Only six of those officials are women — or 26%. During Obama’s first term, women made up 35% of the cabinet — including, most prominently, Secretary of State Hillary Clinton. That was higher than the 23% in President George W. Bush’s cabinet, but less than the 41% in President Bill Clinton’s cabinet.

C. Japan is not correct.

After a reshuffling in September 2014, the cabinet of Japanese Prime Minister Shinzo Abe contained five women. That number — representing 28% of Abe’s 18-member cabinet — matched the all-time high number of women in minister-level positions in Japanese history

Unfortunately for Abe, two of the women – Justice Minister Midori Matsushima and Economics Minister Yuko Obuchi – were

forced to resign

After just a month in their positions in the wake of campaign finance scandals. However, both positions have been filled, including Justice Minister, which is now held by Yoko Kawakami, a woman.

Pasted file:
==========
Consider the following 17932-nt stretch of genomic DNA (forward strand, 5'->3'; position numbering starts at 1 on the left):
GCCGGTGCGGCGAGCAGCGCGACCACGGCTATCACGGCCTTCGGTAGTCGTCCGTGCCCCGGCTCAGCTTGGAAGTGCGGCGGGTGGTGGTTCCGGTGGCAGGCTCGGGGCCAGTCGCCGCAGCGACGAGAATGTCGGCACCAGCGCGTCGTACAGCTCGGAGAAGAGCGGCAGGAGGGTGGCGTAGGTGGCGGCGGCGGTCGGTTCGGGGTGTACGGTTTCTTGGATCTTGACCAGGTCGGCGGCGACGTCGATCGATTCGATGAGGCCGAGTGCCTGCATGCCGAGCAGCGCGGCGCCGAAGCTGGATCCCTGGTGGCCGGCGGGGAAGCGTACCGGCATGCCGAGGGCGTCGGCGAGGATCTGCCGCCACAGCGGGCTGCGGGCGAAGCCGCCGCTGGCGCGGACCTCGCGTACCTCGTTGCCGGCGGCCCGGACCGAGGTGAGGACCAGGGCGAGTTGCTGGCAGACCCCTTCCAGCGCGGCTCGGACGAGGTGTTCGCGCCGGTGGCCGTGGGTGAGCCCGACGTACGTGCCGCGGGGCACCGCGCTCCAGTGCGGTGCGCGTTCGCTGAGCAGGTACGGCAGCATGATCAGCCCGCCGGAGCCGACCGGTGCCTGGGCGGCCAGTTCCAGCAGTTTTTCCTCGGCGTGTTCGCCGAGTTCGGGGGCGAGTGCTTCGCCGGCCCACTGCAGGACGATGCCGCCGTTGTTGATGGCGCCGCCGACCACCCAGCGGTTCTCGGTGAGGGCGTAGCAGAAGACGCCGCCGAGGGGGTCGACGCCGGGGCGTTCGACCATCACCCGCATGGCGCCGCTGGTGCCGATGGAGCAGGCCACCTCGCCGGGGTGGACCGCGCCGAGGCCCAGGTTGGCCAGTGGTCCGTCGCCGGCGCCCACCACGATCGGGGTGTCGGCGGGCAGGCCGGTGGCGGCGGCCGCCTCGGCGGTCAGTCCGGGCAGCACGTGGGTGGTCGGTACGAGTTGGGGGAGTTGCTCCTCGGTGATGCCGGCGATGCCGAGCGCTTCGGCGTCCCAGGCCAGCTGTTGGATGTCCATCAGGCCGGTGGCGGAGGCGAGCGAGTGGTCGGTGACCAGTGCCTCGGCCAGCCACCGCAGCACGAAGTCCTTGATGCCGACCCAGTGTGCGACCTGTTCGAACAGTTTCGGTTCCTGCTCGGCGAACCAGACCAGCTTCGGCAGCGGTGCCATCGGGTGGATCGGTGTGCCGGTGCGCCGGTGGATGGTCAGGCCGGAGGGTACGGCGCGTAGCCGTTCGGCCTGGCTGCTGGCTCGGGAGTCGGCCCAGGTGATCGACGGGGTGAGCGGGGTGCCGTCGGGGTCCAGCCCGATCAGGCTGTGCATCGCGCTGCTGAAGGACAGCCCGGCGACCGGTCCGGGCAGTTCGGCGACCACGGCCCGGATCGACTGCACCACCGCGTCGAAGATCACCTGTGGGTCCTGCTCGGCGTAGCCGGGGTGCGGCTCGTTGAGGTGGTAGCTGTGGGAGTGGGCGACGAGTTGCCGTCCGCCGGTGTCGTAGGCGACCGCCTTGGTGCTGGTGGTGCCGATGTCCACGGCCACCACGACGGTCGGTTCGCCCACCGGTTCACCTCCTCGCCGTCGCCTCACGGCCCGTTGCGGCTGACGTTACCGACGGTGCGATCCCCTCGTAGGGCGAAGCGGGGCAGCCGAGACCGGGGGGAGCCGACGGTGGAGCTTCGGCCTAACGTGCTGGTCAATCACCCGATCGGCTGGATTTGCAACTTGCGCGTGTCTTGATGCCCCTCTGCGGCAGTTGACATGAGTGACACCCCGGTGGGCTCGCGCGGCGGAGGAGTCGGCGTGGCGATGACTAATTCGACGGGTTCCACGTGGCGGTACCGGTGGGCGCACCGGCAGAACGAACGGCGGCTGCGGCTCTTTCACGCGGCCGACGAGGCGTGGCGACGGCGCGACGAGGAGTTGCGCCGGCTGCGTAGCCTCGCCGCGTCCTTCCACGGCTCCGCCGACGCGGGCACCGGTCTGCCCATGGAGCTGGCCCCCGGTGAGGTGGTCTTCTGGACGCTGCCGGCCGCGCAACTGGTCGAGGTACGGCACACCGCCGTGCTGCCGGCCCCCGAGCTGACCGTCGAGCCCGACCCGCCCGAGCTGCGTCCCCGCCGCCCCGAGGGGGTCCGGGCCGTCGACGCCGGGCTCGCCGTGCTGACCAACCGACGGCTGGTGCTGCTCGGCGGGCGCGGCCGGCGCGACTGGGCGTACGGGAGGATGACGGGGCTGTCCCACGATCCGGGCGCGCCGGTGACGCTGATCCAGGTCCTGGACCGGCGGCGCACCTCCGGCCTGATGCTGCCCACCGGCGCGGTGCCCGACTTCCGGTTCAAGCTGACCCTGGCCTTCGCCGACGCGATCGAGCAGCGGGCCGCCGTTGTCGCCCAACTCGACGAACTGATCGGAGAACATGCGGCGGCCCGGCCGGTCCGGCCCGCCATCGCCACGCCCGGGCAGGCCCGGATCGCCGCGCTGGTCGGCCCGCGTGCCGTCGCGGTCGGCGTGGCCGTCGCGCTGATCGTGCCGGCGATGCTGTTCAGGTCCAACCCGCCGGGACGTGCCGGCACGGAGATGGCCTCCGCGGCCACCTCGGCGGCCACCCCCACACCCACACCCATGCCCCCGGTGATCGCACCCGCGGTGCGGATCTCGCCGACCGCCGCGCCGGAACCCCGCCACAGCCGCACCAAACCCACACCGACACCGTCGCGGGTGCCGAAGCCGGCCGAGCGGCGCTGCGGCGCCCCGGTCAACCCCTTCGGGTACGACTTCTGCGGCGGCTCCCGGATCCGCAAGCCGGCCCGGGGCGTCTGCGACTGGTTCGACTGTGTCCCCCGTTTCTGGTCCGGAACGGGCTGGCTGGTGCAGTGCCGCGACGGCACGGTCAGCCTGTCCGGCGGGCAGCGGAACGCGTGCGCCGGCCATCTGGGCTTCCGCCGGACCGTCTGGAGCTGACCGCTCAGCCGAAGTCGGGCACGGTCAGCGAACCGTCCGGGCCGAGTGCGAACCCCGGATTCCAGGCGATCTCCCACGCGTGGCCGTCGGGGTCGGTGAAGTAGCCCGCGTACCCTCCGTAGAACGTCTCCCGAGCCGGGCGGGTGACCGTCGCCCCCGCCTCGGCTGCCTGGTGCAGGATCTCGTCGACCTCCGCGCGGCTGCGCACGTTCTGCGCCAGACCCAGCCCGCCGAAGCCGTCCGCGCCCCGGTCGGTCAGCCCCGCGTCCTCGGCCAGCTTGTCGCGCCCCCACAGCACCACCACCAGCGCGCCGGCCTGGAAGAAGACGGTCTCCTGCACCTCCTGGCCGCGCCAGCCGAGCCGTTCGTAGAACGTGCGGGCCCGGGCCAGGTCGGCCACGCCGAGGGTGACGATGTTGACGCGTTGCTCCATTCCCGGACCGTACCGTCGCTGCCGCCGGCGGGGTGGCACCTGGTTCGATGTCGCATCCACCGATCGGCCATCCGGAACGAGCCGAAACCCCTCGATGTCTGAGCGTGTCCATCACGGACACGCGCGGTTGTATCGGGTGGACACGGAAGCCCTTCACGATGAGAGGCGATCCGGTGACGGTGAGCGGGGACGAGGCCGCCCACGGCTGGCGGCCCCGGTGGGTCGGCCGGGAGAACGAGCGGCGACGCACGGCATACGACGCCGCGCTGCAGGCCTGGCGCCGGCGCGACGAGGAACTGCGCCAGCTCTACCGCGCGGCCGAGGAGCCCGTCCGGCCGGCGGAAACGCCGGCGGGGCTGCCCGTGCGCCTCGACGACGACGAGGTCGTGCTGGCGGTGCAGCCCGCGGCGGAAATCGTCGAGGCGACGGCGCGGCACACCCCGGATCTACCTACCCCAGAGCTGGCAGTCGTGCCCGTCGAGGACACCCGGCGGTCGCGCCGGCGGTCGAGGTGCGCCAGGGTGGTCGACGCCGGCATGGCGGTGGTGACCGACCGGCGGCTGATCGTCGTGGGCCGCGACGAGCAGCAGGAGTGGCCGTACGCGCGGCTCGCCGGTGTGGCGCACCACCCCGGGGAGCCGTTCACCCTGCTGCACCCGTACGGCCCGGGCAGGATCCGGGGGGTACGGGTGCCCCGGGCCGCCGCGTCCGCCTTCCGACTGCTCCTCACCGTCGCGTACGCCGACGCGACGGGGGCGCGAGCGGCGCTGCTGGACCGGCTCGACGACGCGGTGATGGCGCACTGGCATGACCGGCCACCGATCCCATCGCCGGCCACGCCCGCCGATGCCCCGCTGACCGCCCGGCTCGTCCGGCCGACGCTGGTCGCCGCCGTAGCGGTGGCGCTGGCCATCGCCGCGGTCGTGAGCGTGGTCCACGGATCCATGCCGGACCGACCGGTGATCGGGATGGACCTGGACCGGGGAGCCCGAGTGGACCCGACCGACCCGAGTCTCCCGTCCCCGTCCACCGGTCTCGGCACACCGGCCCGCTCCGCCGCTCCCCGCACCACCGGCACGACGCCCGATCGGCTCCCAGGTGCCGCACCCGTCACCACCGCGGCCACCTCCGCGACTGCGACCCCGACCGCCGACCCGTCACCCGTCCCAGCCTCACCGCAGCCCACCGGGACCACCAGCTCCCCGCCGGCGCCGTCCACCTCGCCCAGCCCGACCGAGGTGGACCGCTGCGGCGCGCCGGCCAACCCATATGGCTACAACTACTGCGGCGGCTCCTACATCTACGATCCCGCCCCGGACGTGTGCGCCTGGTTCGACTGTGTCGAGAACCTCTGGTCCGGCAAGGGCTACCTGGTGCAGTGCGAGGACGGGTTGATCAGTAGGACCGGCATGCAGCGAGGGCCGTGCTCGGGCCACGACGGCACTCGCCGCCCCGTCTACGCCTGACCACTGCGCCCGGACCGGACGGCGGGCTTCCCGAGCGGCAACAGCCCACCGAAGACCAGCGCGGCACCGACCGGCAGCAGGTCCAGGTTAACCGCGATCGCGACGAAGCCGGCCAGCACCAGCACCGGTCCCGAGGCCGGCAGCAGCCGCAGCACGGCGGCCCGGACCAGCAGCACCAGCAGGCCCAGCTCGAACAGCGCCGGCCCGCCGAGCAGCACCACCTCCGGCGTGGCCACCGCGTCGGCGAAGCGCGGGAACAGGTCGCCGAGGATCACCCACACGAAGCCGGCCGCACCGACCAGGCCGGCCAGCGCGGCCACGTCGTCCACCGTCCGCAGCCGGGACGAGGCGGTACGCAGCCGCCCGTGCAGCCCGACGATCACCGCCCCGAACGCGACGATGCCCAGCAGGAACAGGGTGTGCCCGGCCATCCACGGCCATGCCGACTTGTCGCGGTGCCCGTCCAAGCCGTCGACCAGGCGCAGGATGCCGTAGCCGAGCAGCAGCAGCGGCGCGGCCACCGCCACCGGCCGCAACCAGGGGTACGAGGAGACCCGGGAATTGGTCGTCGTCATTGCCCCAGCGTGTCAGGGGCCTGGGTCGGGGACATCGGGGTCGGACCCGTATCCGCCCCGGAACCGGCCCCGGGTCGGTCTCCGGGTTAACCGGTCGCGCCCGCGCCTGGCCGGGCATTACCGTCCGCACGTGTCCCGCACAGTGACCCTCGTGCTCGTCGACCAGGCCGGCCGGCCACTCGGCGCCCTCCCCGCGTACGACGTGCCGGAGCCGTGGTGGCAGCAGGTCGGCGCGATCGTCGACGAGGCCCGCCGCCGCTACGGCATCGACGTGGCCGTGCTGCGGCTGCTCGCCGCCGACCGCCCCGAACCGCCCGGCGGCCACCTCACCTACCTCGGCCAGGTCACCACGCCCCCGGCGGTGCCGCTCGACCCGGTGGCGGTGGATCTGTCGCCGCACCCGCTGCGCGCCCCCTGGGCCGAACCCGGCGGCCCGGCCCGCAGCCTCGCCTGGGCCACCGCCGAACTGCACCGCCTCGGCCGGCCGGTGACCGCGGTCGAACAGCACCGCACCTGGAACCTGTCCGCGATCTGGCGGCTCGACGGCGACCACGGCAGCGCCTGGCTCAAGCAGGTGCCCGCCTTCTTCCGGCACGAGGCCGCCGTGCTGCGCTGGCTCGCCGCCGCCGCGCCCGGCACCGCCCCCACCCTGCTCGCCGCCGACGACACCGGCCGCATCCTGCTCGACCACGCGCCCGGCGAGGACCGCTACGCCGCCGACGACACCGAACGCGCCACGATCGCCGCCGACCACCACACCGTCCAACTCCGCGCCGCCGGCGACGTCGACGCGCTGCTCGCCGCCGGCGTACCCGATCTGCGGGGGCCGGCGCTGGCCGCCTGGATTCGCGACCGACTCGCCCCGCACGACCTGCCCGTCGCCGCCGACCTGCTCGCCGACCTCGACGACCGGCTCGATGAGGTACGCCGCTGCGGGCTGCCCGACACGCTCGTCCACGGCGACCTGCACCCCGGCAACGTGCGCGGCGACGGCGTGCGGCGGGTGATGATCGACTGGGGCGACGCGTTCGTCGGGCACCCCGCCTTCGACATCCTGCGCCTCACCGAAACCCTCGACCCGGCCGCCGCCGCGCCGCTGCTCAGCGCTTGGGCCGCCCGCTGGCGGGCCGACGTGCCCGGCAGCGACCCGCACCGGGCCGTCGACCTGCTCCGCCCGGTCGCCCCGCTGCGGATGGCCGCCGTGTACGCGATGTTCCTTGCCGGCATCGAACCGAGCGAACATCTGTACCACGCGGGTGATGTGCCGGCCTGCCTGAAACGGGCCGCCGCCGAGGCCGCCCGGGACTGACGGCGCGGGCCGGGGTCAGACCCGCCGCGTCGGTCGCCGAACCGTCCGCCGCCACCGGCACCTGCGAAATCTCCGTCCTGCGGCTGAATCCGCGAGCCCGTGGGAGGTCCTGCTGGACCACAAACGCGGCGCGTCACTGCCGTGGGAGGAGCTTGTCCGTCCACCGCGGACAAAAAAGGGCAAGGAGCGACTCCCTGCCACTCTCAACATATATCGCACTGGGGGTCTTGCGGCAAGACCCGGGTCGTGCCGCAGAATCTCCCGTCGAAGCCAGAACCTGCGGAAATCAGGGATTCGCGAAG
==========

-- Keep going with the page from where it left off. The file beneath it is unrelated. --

Abe became prime minister in December 2012 with a mandate to jolt Japan’s moribund economy back to life. One of his strategies is “womenomics” — inducing more of Japan’s highly educated but underemployed women into the workforce to take the place of the country’s large number of retiring workers.

The percentage of women in managerial positions in Japan’s private sector is just 11%, one of the lowest rates in the world. In the United States, the corresponding figure is 43%, while in France it is 39%.

Women now lead Japan’s justice, internal affairs, economics and trade, and women’s affairs ministries, as well as the national public safety commission.